Beware the malware that wants to hijack your VPN account

Bug as a symbol of malware and a Trojan virus in the program code.

Trickbot is a fairly well-known piece of malware that has been monitored by cyber-security experts ever since it first emerged in 2016.

It was a fairly simple piece of malware which has been designed to steal sensitive information such as login credentials, system logins, and anything similar it can identify. Its target has always been vulnerable Windows machines, of which there are many.

Sometimes malware is created for a single purpose and the hackers behind it will quickly dispose of it and create something new once it has been identified.

But sometimes, it makes more sense to modify an existing piece of malware rather than create a whole new one from scratch. And that is what experts have observed in the case of Trickbot.

OpenVPN accounts being targeted

Last month, security experts at Palo Alto Networks, a cyber-security company based in California, who were monitoring Trickbot began to see indicators that the malware was beginning to shift its attention from system and login passwords to data from OpenVPN and OpenSSH applications instead.

Their Unit 42 research team were running a compromised 64-bit Windows 7 device. When a Windows device is infected with the Trickbot malware it downloads various different modules which are then stored in the devices infected files and eventually decoded into DLL files which run on the system memory.

The module that the Palo Alto researchers were focused on is called pwgrab64. It is not a new module. They have observed it on infected devices since November of last year. But previously, this module was focused on stealing passwords from web browsers and apps.

In February, the pwgrab64 module was updated to target credentials used to authenticate to remote servers using VNC, PuTTY, and Remote Desktop Protocol (RDP).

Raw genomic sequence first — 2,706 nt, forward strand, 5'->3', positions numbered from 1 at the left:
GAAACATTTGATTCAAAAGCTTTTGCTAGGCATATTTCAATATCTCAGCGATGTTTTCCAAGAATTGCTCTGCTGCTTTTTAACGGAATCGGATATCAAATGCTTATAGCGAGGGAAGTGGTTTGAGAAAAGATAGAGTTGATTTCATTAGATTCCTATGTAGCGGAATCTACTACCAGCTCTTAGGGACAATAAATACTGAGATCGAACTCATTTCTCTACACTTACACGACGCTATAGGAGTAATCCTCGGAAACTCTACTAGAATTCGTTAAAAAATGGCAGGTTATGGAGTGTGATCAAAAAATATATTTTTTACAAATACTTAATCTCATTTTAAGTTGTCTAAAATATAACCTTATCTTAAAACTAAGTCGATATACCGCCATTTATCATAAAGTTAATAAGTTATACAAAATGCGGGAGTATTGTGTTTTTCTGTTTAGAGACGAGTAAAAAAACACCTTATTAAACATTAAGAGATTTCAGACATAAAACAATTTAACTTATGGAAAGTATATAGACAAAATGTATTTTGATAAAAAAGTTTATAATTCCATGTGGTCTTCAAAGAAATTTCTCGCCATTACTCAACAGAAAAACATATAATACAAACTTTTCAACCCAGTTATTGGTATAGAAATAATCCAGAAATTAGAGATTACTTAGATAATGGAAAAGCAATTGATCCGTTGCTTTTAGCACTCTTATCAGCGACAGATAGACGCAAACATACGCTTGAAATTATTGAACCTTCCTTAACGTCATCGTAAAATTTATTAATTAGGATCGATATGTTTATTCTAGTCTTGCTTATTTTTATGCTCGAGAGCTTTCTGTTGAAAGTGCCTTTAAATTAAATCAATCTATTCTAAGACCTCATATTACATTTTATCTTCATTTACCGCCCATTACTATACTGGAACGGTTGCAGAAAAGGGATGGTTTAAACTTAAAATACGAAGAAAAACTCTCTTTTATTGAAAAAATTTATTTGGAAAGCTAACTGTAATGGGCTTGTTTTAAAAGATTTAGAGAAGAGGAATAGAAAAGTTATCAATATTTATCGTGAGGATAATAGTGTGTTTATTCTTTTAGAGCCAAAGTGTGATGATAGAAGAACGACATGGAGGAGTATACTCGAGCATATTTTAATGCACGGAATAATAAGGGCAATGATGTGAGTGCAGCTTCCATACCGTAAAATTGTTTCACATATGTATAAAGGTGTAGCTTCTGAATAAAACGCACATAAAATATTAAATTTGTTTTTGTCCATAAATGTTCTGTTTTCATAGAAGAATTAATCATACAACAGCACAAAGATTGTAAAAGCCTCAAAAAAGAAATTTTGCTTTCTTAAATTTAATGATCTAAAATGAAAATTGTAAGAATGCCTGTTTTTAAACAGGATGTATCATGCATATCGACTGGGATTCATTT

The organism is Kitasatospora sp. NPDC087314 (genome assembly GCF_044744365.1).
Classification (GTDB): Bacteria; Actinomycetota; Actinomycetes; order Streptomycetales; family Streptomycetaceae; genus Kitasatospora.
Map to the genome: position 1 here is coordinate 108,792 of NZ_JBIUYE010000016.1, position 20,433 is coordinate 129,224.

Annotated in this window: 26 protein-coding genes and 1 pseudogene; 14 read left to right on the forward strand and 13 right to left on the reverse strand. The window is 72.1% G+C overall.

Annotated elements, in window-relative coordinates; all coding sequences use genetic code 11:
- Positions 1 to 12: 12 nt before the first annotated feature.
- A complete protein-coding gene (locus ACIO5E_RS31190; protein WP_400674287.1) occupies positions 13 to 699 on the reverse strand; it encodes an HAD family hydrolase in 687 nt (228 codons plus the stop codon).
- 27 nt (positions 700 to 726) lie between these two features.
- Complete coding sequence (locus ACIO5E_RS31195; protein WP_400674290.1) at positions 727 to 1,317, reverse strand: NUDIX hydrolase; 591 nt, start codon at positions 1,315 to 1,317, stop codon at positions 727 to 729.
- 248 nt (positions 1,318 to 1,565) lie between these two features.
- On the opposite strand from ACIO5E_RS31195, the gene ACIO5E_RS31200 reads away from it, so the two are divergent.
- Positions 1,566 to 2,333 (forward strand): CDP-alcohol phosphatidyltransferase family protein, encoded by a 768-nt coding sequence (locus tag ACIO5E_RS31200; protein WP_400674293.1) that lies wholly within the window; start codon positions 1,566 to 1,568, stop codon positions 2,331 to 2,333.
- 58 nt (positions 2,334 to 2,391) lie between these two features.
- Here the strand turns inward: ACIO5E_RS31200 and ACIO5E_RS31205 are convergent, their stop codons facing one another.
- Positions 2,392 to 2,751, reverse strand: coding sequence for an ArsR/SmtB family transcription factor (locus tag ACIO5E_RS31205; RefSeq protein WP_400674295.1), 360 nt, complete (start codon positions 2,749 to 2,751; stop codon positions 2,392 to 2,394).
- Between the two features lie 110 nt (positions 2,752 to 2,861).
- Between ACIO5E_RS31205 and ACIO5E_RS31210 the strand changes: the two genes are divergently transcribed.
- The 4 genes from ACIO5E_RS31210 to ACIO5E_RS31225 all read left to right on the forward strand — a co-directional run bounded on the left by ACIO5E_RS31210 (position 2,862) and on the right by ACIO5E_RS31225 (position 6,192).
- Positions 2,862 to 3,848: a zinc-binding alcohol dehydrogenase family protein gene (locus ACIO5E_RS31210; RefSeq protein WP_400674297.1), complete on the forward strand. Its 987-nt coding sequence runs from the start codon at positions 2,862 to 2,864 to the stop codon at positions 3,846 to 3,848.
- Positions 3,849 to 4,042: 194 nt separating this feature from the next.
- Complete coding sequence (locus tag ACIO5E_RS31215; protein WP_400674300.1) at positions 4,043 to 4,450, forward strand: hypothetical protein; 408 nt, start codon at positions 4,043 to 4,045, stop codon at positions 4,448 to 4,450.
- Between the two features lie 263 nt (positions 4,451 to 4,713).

Now they have noticed that it has been updated again. This time it is trying to use HTTP POST requests to send stolen OpenSSH private keys and OpenVPN passwords and configuration files back to its command and control servers.

In other words, it is now looking to steal your VPN login details.

Not active yet

If this concerns you and you are worried about your VPN account details being compromised, don’t panic. According to the Palo Alto researchers, Trickbot is not currently sending any actual data back to its servers yet.

This is most likely because whoever is behind this piece of malware is currently still testing out this new capability.

But it is still actively stealing the other data it has been targeting, so there is still good reason to be alert.

It is one of the most virulent and most updated pieces of malware around and VPN login details are just the latest in a series of targets which have seen it target everything from Verizon, T-Mobile, and Spring PIN codes to browser cookies.

While the VPN login grabbing tool might not yet be up and running, the Palo Alto researchers put it through its paces and found it to be robust which suggests it is only a matter of time before the hackers behind Trickbot set it loose.

How to protect your VPN account from the Trickbot malware

If you are worried about Trickbot, the first thing to remember is that this malware only targets Windows devices. If you are running your VPN on an Android, iOS or macOS device, you have nothing to fear, but there are of course other pieces of malware out there you need to be aware of.

If you are running a Windows device, the best advice is to ensure that your Windows operating system is always up-to-date with the latest upgrades. Whenever Microsoft pushes out a security patch or a full upgrade, always be sure to install it at the earliest opportunity. This should ensure your device is safe from Trickbot.

You should also ensure that you are using up-to-date anti-virus and anti-malware software too. As long as you are using a reputable tool, this should also help to prevent Trickbot from executing on your device.

Lastly, Trickbot is circulated largely through phishing attacks. If you want to avoid falling victim to such an attack, read our guide on how to avoid falling victim to a scam phishing attack. The golden rule is never to click on a link or an attachment unless you are certain what it is and where it came from.

Trickbot’s evolution to targeting VPN accounts could give a clue as to the origin of this piece of malware. In authoritarian countries like Russia, Iran, and Communist China, regimes are seeking to stamp out the use of VPNs. A piece of malware that compromised accounts would no doubt be very useful to them.

This is all speculation at the moment though. But the evolution of Trickbot is a reminder that VPNs are not only a very effective online security and privacy tool, they are also an attracted target for hackers as well.

Author: David Spencer

Cyber-security & Technology Reporter, David, monitors everything going on in the privacy world. Fighting for a less restricted internet as a member of the VPNCompare team for over 7 years.

Away from writing, he enjoys reading and politics. He is currently learning Mandarin too... slowly.

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